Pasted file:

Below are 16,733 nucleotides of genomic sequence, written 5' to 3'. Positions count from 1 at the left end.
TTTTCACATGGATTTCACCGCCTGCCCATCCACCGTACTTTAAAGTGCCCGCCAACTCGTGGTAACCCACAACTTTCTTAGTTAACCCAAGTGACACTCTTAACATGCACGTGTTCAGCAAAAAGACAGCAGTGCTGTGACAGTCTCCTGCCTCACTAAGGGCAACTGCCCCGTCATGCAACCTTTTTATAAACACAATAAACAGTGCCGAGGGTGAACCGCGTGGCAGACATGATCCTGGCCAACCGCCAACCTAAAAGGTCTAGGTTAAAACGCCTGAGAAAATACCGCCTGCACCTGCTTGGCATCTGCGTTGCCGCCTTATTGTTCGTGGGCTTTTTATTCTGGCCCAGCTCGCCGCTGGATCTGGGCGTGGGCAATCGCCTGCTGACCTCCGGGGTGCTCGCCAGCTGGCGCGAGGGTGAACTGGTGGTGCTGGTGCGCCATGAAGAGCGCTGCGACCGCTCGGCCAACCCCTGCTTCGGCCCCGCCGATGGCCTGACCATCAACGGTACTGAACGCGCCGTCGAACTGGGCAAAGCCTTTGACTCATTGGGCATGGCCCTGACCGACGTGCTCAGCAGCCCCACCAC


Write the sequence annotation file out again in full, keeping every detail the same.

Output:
Below are 16,733 nucleotides of genomic sequence, written 5' to 3'. Positions count from 1 at the left end.
TTTTCACATGGATTTCACCGCCTGCCCATCCACCGTACTTTAAAGTGCCCGCCAACTCGTGGTAACCCACAACTTTCTTAGTTAACCCAAGTGACACTCTTAACATGCACGTGTTCAGCAAAAAGACAGCAGTGCTGTGACAGTCTCCTGCCTCACTAAGGGCAACTGCCCCGTCATGCAACCTTTTTATAAACACAATAAACAGTGCCGAGGGTGAACCGCGTGGCAGACATGATCCTGGCCAACCGCCAACCTAAAAGGTCTAGGTTAAAACGCCTGAGAAAATACCGCCTGCACCTGCTTGGCATCTGCGTTGCCGCCTTATTGTTCGTGGGCTTTTTATTCTGGCCCAGCTCGCCGCTGGATCTGGGCGTGGGCAATCGCCTGCTGACCTCCGGGGTGCTCGCCAGCTGGCGCGAGGGTGAACTGGTGGTGCTGGTGCGCCATGAAGAGCGCTGCGACCGCTCGGCCAACCCCTGCTTCGGCCCCGCCGATGGCCTGACCATCAACGGTACTGAACGCGCCGTCGAACTGGGCAAAGCCTTTGACTCATTGGGCATGGCCCTGACCGACGTGCTCAGCAGCCCCACCAC